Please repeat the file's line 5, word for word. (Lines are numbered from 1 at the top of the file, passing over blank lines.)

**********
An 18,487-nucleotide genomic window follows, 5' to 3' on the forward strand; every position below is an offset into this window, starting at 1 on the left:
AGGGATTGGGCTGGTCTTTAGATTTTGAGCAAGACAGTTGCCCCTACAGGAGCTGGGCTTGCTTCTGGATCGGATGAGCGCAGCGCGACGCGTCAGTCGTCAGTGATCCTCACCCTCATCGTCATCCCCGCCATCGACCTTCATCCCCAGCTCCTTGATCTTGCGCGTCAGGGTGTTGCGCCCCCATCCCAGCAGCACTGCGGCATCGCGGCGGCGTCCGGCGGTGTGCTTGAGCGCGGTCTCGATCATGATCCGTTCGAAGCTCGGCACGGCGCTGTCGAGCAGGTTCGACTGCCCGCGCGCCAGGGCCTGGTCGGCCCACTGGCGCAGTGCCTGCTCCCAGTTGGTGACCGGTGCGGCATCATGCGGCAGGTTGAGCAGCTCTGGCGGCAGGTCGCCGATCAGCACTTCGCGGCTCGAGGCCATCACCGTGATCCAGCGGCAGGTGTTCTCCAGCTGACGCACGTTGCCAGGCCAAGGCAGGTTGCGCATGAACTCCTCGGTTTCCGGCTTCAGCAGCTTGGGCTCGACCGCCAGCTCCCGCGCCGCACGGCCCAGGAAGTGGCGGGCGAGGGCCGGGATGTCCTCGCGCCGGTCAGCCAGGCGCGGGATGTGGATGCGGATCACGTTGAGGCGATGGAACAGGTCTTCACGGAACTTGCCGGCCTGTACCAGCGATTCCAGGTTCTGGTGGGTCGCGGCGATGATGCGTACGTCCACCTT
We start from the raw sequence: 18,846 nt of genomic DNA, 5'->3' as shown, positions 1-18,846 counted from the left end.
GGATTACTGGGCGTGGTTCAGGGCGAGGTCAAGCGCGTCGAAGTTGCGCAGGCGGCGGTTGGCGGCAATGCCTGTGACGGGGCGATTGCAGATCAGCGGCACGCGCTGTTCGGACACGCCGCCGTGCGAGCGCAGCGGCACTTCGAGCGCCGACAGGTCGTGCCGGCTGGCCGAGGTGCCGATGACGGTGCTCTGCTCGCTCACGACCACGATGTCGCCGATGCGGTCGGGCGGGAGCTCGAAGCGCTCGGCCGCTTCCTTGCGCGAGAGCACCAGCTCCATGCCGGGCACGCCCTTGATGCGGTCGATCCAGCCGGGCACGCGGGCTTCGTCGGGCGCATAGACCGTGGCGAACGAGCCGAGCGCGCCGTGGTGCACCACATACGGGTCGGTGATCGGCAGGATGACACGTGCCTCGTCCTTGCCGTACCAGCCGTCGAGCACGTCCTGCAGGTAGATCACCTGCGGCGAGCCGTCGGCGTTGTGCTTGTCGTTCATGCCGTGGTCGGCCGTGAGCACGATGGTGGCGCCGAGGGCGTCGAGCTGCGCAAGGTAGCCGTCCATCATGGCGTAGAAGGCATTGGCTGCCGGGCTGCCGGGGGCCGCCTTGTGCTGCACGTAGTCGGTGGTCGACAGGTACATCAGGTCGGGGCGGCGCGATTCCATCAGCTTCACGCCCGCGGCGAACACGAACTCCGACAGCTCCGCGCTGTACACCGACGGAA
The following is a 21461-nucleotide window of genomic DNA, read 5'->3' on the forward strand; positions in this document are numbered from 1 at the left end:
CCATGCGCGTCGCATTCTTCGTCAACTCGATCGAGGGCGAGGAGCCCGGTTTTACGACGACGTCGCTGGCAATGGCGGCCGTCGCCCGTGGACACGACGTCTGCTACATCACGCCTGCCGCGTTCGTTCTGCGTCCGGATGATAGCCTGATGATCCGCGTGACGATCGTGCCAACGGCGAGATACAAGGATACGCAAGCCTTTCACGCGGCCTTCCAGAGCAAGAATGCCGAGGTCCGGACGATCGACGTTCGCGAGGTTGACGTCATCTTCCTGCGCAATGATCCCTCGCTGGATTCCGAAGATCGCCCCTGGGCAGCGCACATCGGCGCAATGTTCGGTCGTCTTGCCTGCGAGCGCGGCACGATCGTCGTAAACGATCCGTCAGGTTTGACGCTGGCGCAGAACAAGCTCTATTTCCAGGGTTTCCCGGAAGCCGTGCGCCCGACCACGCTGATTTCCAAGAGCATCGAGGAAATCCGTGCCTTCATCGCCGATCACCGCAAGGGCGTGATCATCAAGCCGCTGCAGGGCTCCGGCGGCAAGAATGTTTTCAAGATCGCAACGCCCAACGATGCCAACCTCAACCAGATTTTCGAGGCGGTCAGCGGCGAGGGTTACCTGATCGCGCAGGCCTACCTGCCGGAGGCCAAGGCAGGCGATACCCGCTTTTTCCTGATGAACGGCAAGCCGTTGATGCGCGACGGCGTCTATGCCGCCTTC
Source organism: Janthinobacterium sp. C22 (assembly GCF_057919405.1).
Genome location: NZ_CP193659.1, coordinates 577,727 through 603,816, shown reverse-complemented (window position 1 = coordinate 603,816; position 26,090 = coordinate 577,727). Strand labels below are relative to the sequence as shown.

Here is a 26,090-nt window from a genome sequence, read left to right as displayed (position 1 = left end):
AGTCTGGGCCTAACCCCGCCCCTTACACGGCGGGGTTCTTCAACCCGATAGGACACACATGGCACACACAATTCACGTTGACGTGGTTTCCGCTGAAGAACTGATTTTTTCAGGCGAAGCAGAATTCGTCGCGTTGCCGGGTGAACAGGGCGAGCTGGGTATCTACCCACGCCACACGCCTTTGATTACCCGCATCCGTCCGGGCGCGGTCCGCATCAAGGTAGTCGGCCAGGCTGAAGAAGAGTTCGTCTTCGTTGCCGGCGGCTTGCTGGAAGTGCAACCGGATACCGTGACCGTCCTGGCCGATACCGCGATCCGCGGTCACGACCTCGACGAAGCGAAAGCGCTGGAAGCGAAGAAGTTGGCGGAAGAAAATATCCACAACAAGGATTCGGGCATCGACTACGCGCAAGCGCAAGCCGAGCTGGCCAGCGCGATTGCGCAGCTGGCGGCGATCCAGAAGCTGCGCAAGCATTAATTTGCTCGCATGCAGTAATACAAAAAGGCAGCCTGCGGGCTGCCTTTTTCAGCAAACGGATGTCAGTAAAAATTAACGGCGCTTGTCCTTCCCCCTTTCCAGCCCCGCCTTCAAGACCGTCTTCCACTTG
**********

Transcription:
The following is a 21461-nucleotide window of genomic DNA, read 5'->3' on the forward strand; positions in this document are numbered from 1 at the left end: